This sponsorship will include the business putting up a certain amount of money per worker as a bond similar to a bail bond. If an imported worker commits any crime or act of terrorism, the business owner becomes liable for the actions of that worker, forfeits the bond amount, and may be prosecuted for the particular crime committed by that worker as an aider or abettor. Even if a worker commits a petty crime, the business owner becomes partly responsible. A system can be instituted whereby a violent act such as terrorism or murder results in complete loss of the bond money plus a proportional amount of jail time for the sponsor. Lesser crimes such as DUIs or petty theft would result in lesser fines and consequences.

This idea shifts the responsibility of vetting the immigrant to the business rather than the government but maintains accountability. Additionally, companies that participate will put these new workers on their payrolls, pay competitive wages, and collect and pay all relevant taxes. This will reduce the number of businesses that hire illegal workers off the books, pay them slave wages, and force them to work under inhumane conditions with no recourse.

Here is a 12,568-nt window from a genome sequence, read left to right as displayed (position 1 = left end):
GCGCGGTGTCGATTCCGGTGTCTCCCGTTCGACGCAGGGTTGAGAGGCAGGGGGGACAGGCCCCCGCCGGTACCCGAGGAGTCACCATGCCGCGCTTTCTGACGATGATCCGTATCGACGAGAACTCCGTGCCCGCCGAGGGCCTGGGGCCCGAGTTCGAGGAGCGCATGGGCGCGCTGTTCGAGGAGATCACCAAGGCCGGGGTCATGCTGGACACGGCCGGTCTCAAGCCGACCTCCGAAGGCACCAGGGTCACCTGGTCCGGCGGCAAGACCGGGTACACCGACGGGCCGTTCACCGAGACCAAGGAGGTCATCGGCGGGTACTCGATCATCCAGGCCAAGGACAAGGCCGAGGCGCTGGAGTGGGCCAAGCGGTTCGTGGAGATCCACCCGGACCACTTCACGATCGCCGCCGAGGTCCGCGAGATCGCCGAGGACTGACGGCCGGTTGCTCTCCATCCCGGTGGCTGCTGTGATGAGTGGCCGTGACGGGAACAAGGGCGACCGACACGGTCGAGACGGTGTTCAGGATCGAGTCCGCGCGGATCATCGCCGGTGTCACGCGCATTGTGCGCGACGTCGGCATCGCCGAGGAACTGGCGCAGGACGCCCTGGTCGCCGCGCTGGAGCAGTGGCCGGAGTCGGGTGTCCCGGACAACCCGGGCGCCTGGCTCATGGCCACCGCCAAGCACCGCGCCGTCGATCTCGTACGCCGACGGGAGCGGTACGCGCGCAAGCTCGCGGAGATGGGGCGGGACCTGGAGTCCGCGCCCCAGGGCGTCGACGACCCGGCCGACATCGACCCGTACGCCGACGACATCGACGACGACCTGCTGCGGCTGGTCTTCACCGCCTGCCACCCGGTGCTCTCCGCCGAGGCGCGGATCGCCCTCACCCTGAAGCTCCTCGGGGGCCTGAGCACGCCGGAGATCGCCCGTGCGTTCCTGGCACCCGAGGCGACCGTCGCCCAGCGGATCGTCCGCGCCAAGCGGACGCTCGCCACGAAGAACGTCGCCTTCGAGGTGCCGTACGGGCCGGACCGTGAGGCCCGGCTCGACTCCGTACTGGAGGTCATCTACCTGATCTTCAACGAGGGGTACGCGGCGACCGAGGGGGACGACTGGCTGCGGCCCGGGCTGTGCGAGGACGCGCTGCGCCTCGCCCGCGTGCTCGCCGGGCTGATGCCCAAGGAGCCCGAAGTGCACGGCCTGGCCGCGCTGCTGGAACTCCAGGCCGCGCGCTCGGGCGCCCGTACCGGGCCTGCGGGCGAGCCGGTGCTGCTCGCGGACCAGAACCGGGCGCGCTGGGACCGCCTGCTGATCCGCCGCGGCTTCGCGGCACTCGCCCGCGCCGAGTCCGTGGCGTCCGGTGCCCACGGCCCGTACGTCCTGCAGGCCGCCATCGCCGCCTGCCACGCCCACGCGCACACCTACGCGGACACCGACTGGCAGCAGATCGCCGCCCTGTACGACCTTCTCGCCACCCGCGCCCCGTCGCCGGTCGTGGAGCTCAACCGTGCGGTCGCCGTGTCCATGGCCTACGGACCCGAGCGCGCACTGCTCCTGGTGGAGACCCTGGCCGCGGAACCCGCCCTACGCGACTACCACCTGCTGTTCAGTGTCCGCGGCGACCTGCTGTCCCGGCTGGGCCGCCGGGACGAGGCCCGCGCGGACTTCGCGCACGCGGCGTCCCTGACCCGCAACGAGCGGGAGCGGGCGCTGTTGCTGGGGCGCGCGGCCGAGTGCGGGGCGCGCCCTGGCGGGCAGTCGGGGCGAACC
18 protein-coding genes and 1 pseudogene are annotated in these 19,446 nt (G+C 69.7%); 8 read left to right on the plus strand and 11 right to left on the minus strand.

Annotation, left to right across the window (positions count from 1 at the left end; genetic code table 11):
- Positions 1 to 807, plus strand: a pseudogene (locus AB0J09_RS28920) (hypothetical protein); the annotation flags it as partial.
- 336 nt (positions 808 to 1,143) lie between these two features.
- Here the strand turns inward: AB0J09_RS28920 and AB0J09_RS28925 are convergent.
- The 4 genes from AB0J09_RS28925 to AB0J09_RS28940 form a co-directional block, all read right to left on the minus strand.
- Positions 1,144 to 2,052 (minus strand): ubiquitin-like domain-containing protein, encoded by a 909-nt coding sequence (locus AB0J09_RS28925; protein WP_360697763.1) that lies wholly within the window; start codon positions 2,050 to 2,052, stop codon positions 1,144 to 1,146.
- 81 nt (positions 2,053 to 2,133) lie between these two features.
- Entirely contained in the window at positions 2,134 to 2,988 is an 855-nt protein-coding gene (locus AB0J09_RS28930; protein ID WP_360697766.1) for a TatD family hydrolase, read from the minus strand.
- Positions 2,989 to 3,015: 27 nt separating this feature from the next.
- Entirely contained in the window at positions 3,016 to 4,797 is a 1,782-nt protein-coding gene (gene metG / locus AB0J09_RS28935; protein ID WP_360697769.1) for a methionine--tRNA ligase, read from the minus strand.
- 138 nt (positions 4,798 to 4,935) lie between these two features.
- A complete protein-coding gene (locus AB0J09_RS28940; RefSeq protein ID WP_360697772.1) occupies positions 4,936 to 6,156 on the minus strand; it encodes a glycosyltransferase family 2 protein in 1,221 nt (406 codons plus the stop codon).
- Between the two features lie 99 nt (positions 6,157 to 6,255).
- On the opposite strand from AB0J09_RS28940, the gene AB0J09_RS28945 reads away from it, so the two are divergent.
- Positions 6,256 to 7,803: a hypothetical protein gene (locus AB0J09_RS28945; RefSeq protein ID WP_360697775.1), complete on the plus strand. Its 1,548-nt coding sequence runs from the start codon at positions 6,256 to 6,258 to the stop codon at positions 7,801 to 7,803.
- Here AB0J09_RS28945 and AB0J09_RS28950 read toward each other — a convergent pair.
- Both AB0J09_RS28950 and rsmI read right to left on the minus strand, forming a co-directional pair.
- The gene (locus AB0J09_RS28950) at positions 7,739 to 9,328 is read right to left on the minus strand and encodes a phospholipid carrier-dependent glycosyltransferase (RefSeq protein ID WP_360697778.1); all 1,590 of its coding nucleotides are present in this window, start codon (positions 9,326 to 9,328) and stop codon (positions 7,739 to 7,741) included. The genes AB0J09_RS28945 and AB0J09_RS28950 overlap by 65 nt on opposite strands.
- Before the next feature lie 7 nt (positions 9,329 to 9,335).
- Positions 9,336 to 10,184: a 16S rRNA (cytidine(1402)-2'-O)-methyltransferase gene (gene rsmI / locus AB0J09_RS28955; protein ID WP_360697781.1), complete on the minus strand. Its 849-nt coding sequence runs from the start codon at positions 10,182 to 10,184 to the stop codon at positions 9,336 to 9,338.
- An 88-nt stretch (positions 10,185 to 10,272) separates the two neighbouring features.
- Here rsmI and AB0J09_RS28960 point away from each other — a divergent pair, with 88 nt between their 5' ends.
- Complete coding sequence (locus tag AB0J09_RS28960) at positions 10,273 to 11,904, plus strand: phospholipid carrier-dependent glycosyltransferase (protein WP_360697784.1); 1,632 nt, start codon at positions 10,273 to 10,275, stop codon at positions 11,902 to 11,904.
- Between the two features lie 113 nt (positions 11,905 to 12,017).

To mitigate the financial burden on businesses, the sponsorship can be for a set period, such as two or five years. At the end of that time, if the worker has a clean criminal record, the business is released from its sponsorship obligation and is no longer responsible for the workers actions. The company can choose to either retain the worker or let them go, and the worker can choose to look for another job on equal footing with native-born workers.

 

A system like this allows employers who are the most desperate for workers to address their needs directly rather than dealing with the obsolete immigration policy we now have or waiting for Congress to make changes that will alleviate the labor issue.